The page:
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Hand Fractures

A hand fracture is a common condition treated at Hand Center of Louisiana. A painful injury, it can diminish your quality of life by making it difficult to perform daily activities and routine tasks. Understanding this common hand injury, including its causes, symptoms, and treatment, can help you decide if you need to see a hand surgeon for evaluation.

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What Is A Fracture?

The hand is made up of many bones that form its supporting framework. This frame acts as a point of attachment for the muscles that make the wrist and fingers move. A fracture occurs when enough force is applied to a bone to break it. When this happens, there is pain, swelling, and decreased use of the injured part. Many people think that a fracture is different from a break, but they are the same. Fractures may be simple with the bone pieces aligned and stable. Other fractures are unstable and the bone fragments tend to displace or shift. Some fractures occur in the shaft (main body) of the bone, others break the joint surface. Comminuted fractures (bone is shattered into many pieces) usually occur from a high energy force and are often unstable. An open (compound) fracture occurs when a bone fragment breaks through the skin. There is some risk of infection with compound fractures.

How A Fracture Affects The Hand

Fractures often take place in the hand. A fracture may cause pain, stiffness, and loss of movement. Some fractures will cause an obvious deformity, such as a crooked finger, but many fractures do not. Because of the close relationship of bones to ligaments and tendons, the hand may be stiff and weak after the fracture heals. Fractures that injure joint surfaces may lead to early arthritis in those joints.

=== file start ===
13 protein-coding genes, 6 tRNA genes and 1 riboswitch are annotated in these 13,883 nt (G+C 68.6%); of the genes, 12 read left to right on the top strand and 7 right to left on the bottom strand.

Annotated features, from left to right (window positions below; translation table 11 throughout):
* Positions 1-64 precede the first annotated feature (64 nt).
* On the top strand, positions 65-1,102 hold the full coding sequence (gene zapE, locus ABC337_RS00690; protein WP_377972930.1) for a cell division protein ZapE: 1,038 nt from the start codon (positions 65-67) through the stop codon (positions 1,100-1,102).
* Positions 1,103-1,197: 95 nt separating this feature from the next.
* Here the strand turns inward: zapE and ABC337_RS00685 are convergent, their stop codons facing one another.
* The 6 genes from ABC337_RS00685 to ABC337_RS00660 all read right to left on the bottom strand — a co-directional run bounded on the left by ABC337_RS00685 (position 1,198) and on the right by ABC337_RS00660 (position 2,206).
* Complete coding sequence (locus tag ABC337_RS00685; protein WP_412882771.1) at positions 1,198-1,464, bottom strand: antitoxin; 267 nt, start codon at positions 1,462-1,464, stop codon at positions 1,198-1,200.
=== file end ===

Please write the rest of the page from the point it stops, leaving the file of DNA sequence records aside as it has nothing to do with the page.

Broken Hand Symptoms

A broken hand may cause one or more of the following symptoms:

  • Severe pain that may worsen with hand movement, squeezing, and/or gripping
  • Swelling
  • Tenderness
  • Obvious deformity (e.g., crooked finger)
  • Bruising
  • Stiffness, decreased range of motion
  • Immobility of fingers or thumb
  • Numbness in hand or fingers

How Fractures Are Diagnosed

To diagnose a hand fracture, your hand surgeon will typically perform a physical exam of the appropriate hand and order an X-ray.

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How Hand Fractures Are Treated

Medical evaluation and X-rays are usually needed so that your doctor can tell if there is a fracture and to help determine the treatment. Depending upon the type of fracture, your hand surgeon may recommend one or more options for your treatment plan. These options include:

  • Splint or Cast
  • Medication Therapy
  • Surgery
  • Physical Therapy

Splint or Cast

A splint or cast may be used to treat a fracture that is not displaced, or to protect a fracture that has been set. Some displaced fractures may need to be set and then held in place with wires or pins without making an incision. This is called closed reduction and internal fixation, respectively.